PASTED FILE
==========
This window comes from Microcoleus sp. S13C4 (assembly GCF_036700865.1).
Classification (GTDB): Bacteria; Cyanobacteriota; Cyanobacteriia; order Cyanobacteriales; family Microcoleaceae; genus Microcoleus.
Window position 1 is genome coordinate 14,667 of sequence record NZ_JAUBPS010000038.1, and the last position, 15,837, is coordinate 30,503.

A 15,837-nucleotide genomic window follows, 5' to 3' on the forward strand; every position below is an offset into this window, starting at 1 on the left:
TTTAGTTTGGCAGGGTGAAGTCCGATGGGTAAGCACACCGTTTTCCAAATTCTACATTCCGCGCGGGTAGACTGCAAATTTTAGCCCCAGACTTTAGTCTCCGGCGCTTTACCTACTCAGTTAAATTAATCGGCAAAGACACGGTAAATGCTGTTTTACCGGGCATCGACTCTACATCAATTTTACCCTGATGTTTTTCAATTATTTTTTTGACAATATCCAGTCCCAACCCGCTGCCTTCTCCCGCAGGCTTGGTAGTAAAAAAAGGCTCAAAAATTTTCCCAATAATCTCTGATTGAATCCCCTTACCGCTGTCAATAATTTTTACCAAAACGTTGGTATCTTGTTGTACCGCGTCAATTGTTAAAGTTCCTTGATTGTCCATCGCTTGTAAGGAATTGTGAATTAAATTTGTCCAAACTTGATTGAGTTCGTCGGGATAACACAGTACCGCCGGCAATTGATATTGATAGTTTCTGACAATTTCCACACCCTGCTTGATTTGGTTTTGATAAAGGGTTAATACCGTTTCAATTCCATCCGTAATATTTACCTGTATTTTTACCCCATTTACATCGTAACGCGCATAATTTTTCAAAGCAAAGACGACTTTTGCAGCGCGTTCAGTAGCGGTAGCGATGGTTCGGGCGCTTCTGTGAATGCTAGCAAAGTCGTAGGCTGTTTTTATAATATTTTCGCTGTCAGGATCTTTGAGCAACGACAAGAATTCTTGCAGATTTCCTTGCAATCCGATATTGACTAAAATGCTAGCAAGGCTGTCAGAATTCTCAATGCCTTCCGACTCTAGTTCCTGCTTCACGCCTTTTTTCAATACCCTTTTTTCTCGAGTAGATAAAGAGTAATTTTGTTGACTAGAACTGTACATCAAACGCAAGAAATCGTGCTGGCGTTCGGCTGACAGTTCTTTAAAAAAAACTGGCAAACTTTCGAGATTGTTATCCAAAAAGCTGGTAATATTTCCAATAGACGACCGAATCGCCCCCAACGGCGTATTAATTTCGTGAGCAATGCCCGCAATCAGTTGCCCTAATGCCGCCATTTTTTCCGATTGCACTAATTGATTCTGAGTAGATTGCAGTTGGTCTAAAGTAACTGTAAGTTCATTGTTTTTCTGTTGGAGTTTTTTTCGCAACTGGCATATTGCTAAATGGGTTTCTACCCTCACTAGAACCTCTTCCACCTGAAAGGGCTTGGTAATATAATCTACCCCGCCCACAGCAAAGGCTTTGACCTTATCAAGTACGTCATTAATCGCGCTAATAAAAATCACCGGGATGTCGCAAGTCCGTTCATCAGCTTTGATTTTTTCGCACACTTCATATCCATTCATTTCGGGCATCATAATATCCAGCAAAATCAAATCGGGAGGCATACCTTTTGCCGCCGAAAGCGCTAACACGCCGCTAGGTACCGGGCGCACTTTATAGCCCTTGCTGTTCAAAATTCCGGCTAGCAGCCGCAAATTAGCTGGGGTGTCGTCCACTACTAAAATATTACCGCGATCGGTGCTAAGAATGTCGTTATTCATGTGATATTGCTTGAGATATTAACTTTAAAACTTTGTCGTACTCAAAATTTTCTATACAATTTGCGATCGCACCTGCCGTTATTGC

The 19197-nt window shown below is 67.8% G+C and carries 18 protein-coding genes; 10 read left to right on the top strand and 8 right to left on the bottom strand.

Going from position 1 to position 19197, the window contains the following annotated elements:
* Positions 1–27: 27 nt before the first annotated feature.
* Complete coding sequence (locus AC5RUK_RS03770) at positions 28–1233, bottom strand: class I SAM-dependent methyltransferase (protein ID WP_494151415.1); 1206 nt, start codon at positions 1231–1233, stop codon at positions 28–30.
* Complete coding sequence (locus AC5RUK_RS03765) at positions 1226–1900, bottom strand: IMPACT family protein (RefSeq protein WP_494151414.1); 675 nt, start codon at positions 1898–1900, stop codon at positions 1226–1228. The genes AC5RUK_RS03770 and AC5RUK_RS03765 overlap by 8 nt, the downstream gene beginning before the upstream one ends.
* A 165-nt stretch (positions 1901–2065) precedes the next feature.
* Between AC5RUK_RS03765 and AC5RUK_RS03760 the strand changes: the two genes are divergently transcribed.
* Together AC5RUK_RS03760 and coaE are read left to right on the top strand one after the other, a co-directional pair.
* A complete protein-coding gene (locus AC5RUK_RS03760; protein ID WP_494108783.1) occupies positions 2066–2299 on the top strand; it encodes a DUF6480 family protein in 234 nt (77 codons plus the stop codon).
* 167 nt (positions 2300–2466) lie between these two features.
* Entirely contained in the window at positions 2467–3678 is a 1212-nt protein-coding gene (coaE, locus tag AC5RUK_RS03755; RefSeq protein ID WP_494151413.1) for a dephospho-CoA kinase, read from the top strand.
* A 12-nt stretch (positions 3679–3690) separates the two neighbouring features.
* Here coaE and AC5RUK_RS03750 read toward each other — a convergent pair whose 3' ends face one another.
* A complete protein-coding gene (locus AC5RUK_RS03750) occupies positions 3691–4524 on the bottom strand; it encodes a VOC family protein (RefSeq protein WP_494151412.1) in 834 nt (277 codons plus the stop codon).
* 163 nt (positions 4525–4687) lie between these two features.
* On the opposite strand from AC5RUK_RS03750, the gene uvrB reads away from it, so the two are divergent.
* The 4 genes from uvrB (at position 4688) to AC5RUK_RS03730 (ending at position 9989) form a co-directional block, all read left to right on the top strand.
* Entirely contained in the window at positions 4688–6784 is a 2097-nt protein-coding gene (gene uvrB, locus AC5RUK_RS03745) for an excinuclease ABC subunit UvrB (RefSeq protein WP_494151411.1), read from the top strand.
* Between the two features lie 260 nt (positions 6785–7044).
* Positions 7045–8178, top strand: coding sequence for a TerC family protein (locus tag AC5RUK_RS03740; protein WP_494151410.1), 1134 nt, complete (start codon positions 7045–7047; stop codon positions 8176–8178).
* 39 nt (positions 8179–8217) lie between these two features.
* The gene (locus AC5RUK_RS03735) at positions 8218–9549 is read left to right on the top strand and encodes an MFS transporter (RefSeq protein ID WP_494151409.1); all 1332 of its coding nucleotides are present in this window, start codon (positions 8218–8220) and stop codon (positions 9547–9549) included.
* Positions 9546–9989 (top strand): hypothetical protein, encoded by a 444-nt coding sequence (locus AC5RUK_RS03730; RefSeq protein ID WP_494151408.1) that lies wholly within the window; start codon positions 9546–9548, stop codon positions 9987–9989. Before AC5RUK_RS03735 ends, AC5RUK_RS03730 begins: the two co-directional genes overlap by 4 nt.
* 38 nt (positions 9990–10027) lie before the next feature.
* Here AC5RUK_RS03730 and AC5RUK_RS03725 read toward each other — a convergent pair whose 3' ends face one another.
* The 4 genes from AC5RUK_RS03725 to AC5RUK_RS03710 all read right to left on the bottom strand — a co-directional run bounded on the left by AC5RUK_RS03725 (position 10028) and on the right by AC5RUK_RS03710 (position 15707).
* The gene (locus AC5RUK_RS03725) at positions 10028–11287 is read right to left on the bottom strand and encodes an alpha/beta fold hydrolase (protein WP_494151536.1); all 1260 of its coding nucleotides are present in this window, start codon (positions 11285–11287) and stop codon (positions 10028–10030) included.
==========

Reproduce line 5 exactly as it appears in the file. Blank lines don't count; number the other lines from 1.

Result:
TTTAGTTTGGCAGGGTGAAGTCCGATGGGTAAGCACACCGTTTTCCAAATTCTACATTCCGCGCGGGTAGACTGCAAATTTTAGCCCCAGACTTTAGTCTCCGGCGCTTTACCTACTCAGTTAAATTAATCGGCAAAGACACGGTAAATGCTGTTTTACCGGGCATCGACTCTACATCAATTTTACCCTGATGTTTTTCAATTATTTTTTTGACAATATCCAGTCCCAACCCGCTGCCTTCTCCCGCAGGCTTGGTAGTAAAAAAAGGCTCAAAAATTTTCCCAATAATCTCTGATTGAATCCCCTTACCGCTGTCAATAATTTTTACCAAAACGTTGGTATCTTGTTGTACCGCGTCAATTGTTAAAGTTCCTTGATTGTCCATCGCTTGTAAGGAATTGTGAATTAAATTTGTCCAAACTTGATTGAGTTCGTCGGGATAACACAGTACCGCCGGCAATTGATATTGATAGTTTCTGACAATTTCCACACCCTGCTTGATTTGGTTTTGATAAAGGGTTAATACCGTTTCAATTCCATCCGTAATATTTACCTGTATTTTTACCCCATTTACATCGTAACGCGCATAATTTTTCAAAGCAAAGACGACTTTTGCAGCGCGTTCAGTAGCGGTAGCGATGGTTCGGGCGCTTCTGTGAATGCTAGCAAAGTCGTAGGCTGTTTTTATAATATTTTCGCTGTCAGGATCTTTGAGCAACGACAAGAATTCTTGCAGATTTCCTTGCAATCCGATATTGACTAAAATGCTAGCAAGGCTGTCAGAATTCTCAATGCCTTCCGACTCTAGTTCCTGCTTCACGCCTTTTTTCAATACCCTTTTTTCTCGAGTAGATAAAGAGTAATTTTGTTGACTAGAACTGTACATCAAACGCAAGAAATCGTGCTGGCGTTCGGCTGACAGTTCTTTAAAAAAAACTGGCAAACTTTCGAGATTGTTATCCAAAAAGCTGGTAATATTTCCAATAGACGACCGAATCGCCCCCAACGGCGTATTAATTTCGTGAGCAATGCCCGCAATCAGTTGCCCTAATGCCGCCATTTTTTCCGATTGCACTAATTGATTCTGAGTAGATTGCAGTTGGTCTAAAGTAACTGTAAGTTCATTGTTTTTCTGTTGGAGTTTTTTTCGCAACTGGCATATTGCTAAATGGGTTTCTACCCTCACTAGAACCTCTTCCACCTGAAAGGGCTTGGTAATATAATCTACCCCGCCCACAGCAAAGGCTTTGACCTTATCAAGTACGTCATTAATCGCGCTAATAAAAATCACCGGGATGTCGCAAGTCCGTTCATCAGCTTTGATTTTTTCGCACACTTCATATCCATTCATTTCGGGCATCATAATATCCAGCAAAATCAAATCGGGAGGCATACCTTTTGCCGCCGAAAGCGCTAACACGCCGCTAGGTACCGGGCGCACTTTATAGCCCTTGCTGTTCAAAATTCCGGCTAGCAGCCGCAAATTAGCTGGGGTGTCGTCCACTACTAAAATATTACCGCGATCGGTGCTAAGAATGTCGTTATTCATGTGATATTGCTTGAGATATTAACTTTAAAACTTTGTCGTACTCAAAATTTTCTATACAATTTGCGATCGCACCTGCCGTTATTGC